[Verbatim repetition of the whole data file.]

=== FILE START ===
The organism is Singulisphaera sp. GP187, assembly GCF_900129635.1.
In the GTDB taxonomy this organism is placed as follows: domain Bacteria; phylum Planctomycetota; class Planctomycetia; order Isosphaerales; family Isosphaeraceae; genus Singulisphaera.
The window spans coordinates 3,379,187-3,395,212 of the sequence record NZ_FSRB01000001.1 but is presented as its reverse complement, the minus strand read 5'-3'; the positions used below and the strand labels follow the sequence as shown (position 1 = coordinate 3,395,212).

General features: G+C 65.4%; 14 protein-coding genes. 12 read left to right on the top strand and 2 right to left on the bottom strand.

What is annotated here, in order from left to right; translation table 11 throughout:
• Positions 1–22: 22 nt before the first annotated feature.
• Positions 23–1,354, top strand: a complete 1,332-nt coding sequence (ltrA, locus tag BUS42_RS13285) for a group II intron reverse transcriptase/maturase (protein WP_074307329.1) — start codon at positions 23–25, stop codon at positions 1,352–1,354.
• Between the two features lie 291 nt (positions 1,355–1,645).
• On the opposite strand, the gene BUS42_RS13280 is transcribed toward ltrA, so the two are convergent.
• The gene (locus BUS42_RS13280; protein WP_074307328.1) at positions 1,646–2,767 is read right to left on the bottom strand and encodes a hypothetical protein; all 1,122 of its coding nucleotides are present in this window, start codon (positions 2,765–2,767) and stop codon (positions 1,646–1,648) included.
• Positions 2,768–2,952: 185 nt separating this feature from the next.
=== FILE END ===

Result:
The organism is Singulisphaera sp. GP187, assembly GCF_900129635.1.
In the GTDB taxonomy this organism is placed as follows: domain Bacteria; phylum Planctomycetota; class Planctomycetia; order Isosphaerales; family Isosphaeraceae; genus Singulisphaera.
The window spans coordinates 3,379,187-3,395,212 of the sequence record NZ_FSRB01000001.1 but is presented as its reverse complement, the minus strand read 5'-3'; the positions used below and the strand labels follow the sequence as shown (position 1 = coordinate 3,395,212).

General features: G+C 65.4%; 14 protein-coding genes. 12 read left to right on the top strand and 2 right to left on the bottom strand.

What is annotated here, in order from left to right; translation table 11 throughout:
• Positions 1–22: 22 nt before the first annotated feature.
• Positions 23–1,354, top strand: a complete 1,332-nt coding sequence (ltrA, locus tag BUS42_RS13285) for a group II intron reverse transcriptase/maturase (protein WP_074307329.1) — start codon at positions 23–25, stop codon at positions 1,352–1,354.
• Between the two features lie 291 nt (positions 1,355–1,645).
• On the opposite strand, the gene BUS42_RS13280 is transcribed toward ltrA, so the two are convergent.
• The gene (locus BUS42_RS13280; protein WP_074307328.1) at positions 1,646–2,767 is read right to left on the bottom strand and encodes a hypothetical protein; all 1,122 of its coding nucleotides are present in this window, start codon (positions 2,765–2,767) and stop codon (positions 1,646–1,648) included.
• Positions 2,768–2,952: 185 nt separating this feature from the next.